Author: Kandice Adams
Not too long ago, I watched as my oldest daughter smiled, took the perfect selfie, and immediately uploaded it to Facebook. I am quite envious of those people who never take a bad picture, as I don’t believe that I have ever taken the perfect picture. It generally takes me roughly five shots to get one that doesn’t look goofy, and then another five just to capture a decent image.
Am I the only one?
Just once, I would like to take a perfect picture that doesn’t capture the small pimple on my chin and magnify it by a hundred. Just once, I would like to take a picture that doesn’t deepen the wrinkles on my forehead, sigh. Just once, I would like to take a picture that doesn’t capture my irritation but instead my preferred happiness. Those shots are difficult to come by and are often even elusive because pictures have a way of magnifying that which we have a propensity to hide or ignore.
Pictures have a way of telling you the truth.
It causes me to wonder what I would look like if I took a selfie of my spiritual life and uploaded it to Facebook.
Would people see the wrinkles caused by my worn out prayer life, or would they see the pimples caused by excessive spiritual grime, such as arrogance or indifference, in my walk?
Would people see my strained relationship with Christ that I try to mask with a pious smile?
So often what we want people to see is far from the reality of our spiritual lives. Instead of placing our hope in Christ and giving Him our fears and doubts, we put on a happy front to mask our insecurities or our bitterness. Instead of depending on Him and allowing Him to speak to our unbelief, we use the rose-colored filter to present a spiritually flawless image of a person who doesn’t exist.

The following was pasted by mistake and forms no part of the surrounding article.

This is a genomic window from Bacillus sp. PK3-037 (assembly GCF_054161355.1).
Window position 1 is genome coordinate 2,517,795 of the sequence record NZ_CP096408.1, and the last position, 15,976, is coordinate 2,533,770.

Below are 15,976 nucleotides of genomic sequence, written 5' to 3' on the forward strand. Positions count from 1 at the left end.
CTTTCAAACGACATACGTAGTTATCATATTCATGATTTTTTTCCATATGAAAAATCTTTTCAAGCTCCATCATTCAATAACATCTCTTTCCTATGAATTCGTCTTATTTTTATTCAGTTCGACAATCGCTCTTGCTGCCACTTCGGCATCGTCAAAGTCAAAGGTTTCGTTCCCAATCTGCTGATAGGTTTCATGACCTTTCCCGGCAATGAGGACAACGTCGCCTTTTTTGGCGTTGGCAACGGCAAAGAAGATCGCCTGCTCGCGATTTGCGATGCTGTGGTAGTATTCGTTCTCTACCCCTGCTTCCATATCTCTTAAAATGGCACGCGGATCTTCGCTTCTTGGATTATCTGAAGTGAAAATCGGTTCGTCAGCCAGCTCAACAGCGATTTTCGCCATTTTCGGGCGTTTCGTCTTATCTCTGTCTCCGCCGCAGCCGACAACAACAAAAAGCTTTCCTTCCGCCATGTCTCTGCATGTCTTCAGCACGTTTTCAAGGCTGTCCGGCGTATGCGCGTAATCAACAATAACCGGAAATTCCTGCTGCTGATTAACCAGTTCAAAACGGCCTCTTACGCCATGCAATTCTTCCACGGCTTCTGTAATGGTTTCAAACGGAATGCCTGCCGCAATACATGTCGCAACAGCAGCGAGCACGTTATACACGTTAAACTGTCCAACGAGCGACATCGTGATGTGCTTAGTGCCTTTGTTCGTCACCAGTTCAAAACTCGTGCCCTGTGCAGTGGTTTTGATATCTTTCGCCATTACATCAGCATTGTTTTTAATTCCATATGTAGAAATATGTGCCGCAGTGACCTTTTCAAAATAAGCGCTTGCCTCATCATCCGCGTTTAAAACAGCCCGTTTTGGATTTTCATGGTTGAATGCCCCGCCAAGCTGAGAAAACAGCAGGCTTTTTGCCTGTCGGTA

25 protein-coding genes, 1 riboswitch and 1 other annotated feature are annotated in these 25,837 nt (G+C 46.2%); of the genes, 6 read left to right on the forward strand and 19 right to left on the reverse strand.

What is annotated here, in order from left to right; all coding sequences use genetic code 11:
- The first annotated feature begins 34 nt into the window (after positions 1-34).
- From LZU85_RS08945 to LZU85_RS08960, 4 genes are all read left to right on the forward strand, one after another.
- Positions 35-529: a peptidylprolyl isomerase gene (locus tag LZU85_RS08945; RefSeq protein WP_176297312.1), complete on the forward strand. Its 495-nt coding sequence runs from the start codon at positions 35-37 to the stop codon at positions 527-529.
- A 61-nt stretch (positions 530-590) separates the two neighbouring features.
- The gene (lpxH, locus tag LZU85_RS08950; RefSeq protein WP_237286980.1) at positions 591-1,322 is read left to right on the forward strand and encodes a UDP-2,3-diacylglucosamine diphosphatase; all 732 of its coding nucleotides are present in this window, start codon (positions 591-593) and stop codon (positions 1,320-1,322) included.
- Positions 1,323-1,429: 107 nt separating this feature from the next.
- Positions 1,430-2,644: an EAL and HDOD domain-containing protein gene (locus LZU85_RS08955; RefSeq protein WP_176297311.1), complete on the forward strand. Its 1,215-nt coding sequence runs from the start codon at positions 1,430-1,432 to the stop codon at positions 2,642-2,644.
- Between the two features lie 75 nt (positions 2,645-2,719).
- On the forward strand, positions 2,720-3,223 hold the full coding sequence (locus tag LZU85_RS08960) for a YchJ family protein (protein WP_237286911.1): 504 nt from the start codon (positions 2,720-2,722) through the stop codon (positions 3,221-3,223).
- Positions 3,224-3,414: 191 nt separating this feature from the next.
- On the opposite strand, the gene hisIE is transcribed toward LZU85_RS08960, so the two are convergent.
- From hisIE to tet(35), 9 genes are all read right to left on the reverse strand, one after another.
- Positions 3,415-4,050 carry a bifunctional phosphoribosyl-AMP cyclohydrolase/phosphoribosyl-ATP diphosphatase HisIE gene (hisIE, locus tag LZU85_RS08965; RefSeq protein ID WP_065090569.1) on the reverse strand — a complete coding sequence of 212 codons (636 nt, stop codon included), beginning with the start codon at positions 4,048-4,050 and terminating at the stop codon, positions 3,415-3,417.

Living the Christian life isn’t about perfection, it is about excellence.
As Christians, we must be deliberate about the health of our spiritual lives because it is imperative that the world see Christ in the lens of its camera by the way we live. It is so important that we intentionally use every platform in our lives as a catapult to usher those far from God into a relationship with Christ. But we do this by not focusing on what others see, but instead on what God sees. We do this by not posing for the audience of many, but for the audience of one. It is only when we begin to narrow our focus on Him that our spiritual selfie comes out clearly, with the perfect angle, and the perfect pose.
Today, I encourage you to stop and take a spiritual selfie by seeking God in prayer. Ask Him to search your heart and reveal that which is hidden, that which doesn’t glorify Him. Allow Him to show you the proper angle in the perfect light, His light, to bring yourself into a truer and closer walk, while really living it before others.
Word of the Day:
Search me, God, and know my heart; test me and know my anxious thoughts; and see if there is any offensive way in me, and lead me in the way everlasting. Psalms 139:23-24
Lord, there is such relief in knowing that you know my inner most thoughts. It brings me joy to know that I can come before you and bear all of my iniquities, all of my imperfections, all of my mess, and your love for me remains unwavering. Thank you, Lord, for your love. I ask that you remind me when I forget, that you are here and always available, and that I only need to exist for you and everything else will come into perfect focus, in Jesus’ name I pray, amen.